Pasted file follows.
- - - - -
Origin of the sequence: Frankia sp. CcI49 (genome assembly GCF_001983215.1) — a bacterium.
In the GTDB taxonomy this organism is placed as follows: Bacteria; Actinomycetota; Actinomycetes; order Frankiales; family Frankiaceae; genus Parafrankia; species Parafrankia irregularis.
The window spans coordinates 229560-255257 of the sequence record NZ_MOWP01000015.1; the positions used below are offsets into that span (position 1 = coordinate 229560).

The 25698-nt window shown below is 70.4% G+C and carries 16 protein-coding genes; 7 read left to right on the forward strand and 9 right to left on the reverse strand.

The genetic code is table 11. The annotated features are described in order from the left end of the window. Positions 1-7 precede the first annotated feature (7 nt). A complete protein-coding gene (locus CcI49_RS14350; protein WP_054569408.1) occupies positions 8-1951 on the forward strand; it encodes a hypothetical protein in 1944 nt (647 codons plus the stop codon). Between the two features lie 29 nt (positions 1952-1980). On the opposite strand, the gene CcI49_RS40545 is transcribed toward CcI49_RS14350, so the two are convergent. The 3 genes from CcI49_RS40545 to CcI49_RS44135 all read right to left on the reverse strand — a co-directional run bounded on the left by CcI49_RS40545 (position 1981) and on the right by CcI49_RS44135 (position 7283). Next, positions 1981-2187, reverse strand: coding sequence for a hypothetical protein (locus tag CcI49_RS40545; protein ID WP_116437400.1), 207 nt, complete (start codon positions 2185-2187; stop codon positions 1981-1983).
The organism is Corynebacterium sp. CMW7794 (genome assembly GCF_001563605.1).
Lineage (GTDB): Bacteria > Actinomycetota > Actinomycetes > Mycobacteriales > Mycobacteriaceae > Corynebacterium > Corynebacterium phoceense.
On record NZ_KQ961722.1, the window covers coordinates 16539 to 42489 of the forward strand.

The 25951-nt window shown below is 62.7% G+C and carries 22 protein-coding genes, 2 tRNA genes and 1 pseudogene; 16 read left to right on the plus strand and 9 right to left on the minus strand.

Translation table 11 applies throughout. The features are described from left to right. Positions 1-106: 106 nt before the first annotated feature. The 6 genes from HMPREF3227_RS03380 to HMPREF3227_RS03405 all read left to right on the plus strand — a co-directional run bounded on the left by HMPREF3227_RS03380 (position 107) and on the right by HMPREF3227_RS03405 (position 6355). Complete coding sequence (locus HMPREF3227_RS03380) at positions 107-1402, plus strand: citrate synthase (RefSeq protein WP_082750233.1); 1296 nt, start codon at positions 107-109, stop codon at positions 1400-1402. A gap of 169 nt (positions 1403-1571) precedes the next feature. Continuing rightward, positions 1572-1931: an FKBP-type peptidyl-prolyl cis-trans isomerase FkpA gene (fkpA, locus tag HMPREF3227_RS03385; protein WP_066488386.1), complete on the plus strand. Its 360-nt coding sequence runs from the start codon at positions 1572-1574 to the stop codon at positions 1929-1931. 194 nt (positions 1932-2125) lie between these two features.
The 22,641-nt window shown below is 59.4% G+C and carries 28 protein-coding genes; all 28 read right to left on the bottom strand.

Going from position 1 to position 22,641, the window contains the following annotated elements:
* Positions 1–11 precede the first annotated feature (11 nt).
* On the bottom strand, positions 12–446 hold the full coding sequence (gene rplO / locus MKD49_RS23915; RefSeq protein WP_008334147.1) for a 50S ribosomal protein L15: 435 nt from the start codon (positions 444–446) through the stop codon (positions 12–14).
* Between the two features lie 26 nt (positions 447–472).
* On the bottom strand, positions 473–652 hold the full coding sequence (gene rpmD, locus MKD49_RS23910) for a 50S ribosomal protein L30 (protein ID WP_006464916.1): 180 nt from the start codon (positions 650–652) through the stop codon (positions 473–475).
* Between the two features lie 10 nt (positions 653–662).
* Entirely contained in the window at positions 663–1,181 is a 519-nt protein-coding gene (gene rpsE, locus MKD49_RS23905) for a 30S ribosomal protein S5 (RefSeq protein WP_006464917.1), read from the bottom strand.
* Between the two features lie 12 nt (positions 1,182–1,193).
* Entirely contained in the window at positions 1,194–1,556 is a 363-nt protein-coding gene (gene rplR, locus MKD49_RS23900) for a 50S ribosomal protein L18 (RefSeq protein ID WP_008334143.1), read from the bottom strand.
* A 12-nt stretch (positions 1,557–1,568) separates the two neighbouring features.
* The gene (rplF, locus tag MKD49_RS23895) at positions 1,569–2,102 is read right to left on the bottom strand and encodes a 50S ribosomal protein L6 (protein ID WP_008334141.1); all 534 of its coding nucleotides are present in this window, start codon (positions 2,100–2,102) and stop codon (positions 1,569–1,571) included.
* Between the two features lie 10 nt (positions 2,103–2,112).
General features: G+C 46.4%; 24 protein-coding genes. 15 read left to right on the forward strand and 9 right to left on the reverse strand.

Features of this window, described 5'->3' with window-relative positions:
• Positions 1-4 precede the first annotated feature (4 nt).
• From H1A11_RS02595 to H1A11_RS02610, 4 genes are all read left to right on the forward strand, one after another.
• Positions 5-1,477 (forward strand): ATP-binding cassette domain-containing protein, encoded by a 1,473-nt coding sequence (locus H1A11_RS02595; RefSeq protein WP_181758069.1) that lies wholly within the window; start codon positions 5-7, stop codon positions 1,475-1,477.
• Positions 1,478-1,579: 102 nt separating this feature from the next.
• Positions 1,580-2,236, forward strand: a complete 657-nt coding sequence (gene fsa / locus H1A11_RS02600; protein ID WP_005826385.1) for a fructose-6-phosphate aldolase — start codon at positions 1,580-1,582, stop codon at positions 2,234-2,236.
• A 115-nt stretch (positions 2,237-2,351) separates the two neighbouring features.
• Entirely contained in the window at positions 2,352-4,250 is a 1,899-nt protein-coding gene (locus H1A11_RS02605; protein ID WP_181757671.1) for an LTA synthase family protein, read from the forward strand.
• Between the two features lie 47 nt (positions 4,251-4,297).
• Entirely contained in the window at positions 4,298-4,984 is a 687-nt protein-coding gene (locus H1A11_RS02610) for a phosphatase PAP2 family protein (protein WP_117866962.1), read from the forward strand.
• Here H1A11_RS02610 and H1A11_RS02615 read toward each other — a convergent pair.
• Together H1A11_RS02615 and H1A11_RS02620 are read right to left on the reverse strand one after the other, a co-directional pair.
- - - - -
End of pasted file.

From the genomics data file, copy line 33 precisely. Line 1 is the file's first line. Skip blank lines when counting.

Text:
• Between the two features lie 47 nt (positions 4,251-4,297).